Depending on your chosen package, you get 50+, 125+, or 170+ channels, along with internet speeds up to 1 Gbps. The channel selection is good, with popular networks including ESPN, HGTV, and Telemundo available. You’ll need to bump up to the second tier to get FS1 plus local channels, but that's all you get for sports. You'll need the third tier for ESPN and most regional sports networks. Channel selection varies quite a bit based on where you live.
It’s worth noting that Mediacom does not offer a standalone TV service. It’s available only as part of a bundle with internet service. We expect most people will want to bundle, so this isn’t a huge deal, but it’s good to know.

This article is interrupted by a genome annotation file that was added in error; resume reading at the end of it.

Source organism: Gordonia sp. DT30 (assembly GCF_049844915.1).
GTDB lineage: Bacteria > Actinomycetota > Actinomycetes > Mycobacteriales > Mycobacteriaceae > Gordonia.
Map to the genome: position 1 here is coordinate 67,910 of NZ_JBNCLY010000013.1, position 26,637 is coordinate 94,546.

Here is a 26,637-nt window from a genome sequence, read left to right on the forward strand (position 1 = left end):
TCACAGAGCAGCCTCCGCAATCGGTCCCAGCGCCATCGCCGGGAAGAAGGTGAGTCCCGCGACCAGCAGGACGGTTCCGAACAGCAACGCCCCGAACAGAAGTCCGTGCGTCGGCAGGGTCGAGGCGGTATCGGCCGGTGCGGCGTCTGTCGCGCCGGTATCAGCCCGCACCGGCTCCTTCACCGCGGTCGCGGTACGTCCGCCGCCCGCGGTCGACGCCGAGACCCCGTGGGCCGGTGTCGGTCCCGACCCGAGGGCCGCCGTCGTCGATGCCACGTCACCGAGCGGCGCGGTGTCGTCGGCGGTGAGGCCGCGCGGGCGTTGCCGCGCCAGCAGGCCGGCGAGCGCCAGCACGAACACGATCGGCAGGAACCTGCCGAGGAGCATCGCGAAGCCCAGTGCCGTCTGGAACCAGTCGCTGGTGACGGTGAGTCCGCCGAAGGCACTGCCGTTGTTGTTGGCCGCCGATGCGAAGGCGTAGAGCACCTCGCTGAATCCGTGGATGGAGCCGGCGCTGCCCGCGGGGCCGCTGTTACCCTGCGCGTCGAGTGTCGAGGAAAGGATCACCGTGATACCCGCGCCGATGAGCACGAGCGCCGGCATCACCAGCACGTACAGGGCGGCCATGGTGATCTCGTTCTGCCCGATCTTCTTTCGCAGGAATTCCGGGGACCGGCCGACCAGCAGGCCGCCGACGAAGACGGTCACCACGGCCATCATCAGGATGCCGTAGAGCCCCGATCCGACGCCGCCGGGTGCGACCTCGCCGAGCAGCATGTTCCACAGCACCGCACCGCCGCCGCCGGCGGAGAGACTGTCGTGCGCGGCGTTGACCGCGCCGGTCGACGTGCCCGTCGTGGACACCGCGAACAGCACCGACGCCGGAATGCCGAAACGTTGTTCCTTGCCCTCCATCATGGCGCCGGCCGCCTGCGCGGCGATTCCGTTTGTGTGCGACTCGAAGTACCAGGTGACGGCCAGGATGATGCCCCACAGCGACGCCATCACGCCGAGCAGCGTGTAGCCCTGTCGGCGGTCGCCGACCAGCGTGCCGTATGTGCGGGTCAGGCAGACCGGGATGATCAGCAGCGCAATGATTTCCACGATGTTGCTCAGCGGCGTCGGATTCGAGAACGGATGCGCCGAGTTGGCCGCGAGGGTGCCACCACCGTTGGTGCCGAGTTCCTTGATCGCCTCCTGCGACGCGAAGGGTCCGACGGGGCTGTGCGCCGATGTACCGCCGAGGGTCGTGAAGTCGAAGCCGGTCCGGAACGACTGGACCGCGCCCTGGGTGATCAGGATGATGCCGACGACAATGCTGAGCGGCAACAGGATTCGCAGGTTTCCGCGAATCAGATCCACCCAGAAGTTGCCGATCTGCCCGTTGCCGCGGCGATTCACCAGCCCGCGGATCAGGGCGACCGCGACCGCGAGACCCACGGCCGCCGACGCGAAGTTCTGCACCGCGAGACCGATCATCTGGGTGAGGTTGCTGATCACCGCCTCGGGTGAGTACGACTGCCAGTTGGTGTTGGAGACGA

ESPN+ has tons of live (and replay) sports to stream, including NFL, UFC, multiple international soccer leagues, the US Open, PGA, X games, NHL, and a multitude of college sports, to name just a few. This service even helped us discover the rising Indian sport kabaddi, which is like watching adults on the playground at recess. It’s just delightful. You’ll also get a metric ton of documentaries like the 30 for 30 and E60 series, which cover everything from Payton Manning’s life story to the history of boxing. There’s even an entire series following the Savannah Bananas, a team putting an entertaining spin on baseball (seriously, check out Banana Ball).